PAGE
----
Dockmate wireless docking remote, life is easier with a remote control

Dockmate Twin on the left and Twist on the right

Many times I’ve wished I could step away from Have Another Day‘s helm but still control the engines from a better vantage point, or from where I want to handle a line. So it was great when Dockmate U.S. representatives came to Gulfport, FL to install their wireless remote system for me to review. In this entry, I’ll describe the system and my experiences with using it so far, which have been positive.

The System

The Dockmate receiver installed under Have Another Day’s upper helm

Dockmate is new to the US having started distributing their systems in 2018 but the company began selling systems worldwide in 2012 with several thousand systems already installed.  Their latest system is capable of controlling two engines, one or two windlasses, bow and stern thruster, and a horn.  An install consists of a receiver that is typically located under a helm and connected to each of the items being controlled and a wireless remote.

Dockmate has an array of options for integrating with engines, thrusters, and windlasses to make the installation as simple and flexible as possible.  On Have Another Day it controls my Volvo-Penta QL bow and stern thrusters, twin Volvo-Penta D12-EDC engines, horn and Maxwell 3500 windlass.  They say a 5 function (two engines, thruster, anchor, and horn) system with a Twin remote will typically cost about $7,500 installed.  A 6 function (two engines, two thrusters, anchor, and horn) with the twist remote connected to CAN bus controlled engines will run about $12,500, but there is a litany of equipment specific options that can influence specific pricing for your boat. So it’s best to get a quote from a Dockmate installer.

Dockmate is designed to interface with electronically controlled engines, so, if you have mechanical engines with cable or hydraulic actuation of throttle and shift they will refer you to Glendening for a compatible mechanical to electronic retrofit.  Dockmate also offers a transmission interface box to directly control transmission shift solenoids, thus bypassing proprietary engine control systems.

Receiver

The receiver is about a 9-inch by 9-inch box that mounts out of sight near one of the helms so that it can be connected to the various controls that it too will control.  It contains a series of interface boards or relays to control each function. Critical ones like thruster and engine commands have double relays, both of which must close to engage the function.  This safety mechanism avoids a stuck relay resulting in unintended actuation of an engine or thruster.



In the event of any failure, out-of-range condition, dead batteries or other unexpected events,  the system will return to neutral and the engine controls at the helm will be active.  12 or 24-volt power can be supplied to the receiver from two separate sources for further redundancy.  The receiver has a series of LEDs on top of the enclosure that light when a function is activated.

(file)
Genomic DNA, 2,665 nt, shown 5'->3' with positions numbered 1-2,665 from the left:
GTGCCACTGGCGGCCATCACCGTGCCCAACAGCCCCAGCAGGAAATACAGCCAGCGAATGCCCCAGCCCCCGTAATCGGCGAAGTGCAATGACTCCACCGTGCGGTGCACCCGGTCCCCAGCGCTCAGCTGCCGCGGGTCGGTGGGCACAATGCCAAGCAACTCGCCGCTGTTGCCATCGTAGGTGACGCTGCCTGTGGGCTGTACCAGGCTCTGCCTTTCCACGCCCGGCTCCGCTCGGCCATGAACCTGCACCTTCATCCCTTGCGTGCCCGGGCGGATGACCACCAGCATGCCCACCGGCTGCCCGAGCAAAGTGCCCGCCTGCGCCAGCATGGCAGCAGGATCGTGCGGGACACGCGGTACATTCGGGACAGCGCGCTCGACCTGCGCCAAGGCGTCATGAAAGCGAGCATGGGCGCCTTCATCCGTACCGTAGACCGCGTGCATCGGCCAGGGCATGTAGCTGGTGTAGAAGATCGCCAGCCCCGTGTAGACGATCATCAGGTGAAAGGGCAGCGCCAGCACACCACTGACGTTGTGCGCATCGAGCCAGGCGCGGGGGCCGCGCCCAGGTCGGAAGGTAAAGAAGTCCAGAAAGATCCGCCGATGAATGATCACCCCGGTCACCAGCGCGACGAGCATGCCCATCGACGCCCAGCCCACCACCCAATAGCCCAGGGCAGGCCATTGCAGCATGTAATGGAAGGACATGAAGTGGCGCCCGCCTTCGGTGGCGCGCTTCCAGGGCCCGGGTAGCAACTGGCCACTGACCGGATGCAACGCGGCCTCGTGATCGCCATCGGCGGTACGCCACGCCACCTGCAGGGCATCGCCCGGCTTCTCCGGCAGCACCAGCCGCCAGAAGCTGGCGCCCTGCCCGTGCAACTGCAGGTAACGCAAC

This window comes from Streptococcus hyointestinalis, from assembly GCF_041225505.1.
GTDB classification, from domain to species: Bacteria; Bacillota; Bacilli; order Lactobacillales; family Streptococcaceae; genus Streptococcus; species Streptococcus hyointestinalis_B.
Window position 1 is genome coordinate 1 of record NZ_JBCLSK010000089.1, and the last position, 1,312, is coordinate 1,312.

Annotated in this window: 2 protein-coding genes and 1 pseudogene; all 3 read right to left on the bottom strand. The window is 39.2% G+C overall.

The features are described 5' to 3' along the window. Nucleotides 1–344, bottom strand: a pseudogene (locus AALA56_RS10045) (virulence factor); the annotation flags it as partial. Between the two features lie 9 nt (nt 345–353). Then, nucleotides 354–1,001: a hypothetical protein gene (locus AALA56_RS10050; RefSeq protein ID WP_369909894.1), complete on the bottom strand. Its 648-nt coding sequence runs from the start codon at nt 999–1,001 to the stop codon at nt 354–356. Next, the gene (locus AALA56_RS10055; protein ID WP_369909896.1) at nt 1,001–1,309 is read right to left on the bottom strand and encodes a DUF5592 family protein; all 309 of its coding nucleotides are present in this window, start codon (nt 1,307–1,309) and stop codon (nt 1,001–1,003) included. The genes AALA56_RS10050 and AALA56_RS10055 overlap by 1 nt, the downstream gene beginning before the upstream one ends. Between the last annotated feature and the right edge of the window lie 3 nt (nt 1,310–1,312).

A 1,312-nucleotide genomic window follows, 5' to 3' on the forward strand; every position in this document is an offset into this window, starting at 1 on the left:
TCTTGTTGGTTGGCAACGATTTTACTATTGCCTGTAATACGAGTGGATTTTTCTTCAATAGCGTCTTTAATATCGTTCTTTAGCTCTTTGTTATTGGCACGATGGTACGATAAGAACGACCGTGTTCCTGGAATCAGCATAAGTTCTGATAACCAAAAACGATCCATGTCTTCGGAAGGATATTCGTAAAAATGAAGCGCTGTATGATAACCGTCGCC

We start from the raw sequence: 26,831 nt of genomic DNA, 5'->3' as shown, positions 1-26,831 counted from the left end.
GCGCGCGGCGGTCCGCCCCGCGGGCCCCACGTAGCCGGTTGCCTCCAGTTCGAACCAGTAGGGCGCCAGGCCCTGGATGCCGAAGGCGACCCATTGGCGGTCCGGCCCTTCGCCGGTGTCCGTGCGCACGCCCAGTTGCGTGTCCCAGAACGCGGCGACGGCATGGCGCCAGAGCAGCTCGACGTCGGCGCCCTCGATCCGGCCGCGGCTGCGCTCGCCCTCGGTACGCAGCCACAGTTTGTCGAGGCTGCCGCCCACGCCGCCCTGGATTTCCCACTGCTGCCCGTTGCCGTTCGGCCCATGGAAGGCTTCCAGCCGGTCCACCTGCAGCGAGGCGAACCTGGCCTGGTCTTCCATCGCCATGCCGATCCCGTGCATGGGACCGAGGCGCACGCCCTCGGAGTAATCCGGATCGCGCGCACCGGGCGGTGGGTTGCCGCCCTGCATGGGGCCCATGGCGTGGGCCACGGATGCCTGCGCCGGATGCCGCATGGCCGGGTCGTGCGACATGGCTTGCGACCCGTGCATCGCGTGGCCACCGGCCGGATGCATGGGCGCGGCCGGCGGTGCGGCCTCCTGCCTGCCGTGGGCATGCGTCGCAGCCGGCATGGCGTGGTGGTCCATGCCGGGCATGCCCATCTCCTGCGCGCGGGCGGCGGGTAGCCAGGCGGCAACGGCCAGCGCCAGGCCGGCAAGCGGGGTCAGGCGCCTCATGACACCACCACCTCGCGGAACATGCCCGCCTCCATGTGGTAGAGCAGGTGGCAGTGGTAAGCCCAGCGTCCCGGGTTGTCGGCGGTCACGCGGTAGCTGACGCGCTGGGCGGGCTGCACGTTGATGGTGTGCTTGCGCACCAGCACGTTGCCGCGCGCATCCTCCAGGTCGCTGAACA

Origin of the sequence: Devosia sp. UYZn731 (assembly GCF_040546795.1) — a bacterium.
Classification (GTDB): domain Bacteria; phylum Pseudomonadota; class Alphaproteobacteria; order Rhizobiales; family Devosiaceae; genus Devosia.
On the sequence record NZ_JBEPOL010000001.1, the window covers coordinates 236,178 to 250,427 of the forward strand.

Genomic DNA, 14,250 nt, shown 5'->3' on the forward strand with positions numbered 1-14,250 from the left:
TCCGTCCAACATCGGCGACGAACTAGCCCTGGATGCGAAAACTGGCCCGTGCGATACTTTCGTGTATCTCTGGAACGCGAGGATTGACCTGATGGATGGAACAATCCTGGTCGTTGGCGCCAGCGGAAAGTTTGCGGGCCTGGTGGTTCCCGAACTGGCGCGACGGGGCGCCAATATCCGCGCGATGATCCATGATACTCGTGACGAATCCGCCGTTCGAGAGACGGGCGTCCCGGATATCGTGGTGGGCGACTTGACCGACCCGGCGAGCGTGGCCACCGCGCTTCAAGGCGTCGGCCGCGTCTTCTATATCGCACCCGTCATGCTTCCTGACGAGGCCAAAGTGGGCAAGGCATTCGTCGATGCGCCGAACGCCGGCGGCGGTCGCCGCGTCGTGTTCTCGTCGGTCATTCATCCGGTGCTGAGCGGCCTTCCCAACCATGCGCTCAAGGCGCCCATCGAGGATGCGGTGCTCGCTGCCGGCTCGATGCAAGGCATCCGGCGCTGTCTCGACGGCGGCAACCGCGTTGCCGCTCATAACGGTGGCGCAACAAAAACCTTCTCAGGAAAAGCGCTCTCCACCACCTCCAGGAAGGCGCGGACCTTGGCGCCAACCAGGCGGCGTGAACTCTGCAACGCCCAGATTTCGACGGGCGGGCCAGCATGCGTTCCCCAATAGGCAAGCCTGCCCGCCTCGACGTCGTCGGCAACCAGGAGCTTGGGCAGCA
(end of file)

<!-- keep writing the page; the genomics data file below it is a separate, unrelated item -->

Remotes

Dockmate offers two styles of remotes, one with membrane push buttons available for either single or twin engine installs — called the Dockmate Single and Dockmate Twin — or their Twist which is a joystick style remote for twin-engine and pod-driven boats.  The Twist provides joystick control of the boat, so pushing forward and starboard will result in the boat moving in that direction while a twist of the remote’s stick will result in the boat twisting as well.

While that’s pretty straightforward to do on an IPS equipped boat it takes some clever customization to make it happen on boats not already equipped with a joystick.  I’ll show you some of Dockmate’s impressive customization capabilities below.   All the remotes are waterproof and float though Dockmate also includes a neck lanyard to help you keep the remotes from going overboard.

The charging pad for the Dockmate Twist

The Twist remotes have rechargeable batteries that are charged using a wireless charging pad, the Single and Twin remotes use alkaline batteries.  The pad uses the Qi wireless charging standard so I was pleased to find I could swap chargers with the Raymarine Ray90 wireless handset as well as charge a Samsung Galaxy phone.  The receiver and remote link wirelessly over an FM spread spectrum link utilizing five different 433mhz frequency channels at the same time to avoid interference, and in my testing that worked well.

Using the remote

Immediately after completing the install I walked the remote down the dock and tested range using the horn.  In a marina surrounded by homes and full of boats, I found range in excess of 300 feet, and in regular use I’ve never had a single control input fail to transmit and execute the command. Incidentally, if the remote does get out of range, it will beep when a button is pressed and the link light will blink to indicate a failure (something I only experienced when I walked hundreds of feet down the dock).

Navigating your boat by remote control is a bit different.  The Dockmate installer advised that it’s best not to turn your body 180 degrees because it’s difficult for your brain to handle the mismatch between the direction you push and the direction the boat moves.  I’m not always good at listening to directions so one of the first times I used the remote I found myself looking off the stern wanting to move away from the dock.  I pushed the joystick away from the dock and of course — since I and the remote were facing the wrong way — the boat headed right for the dock.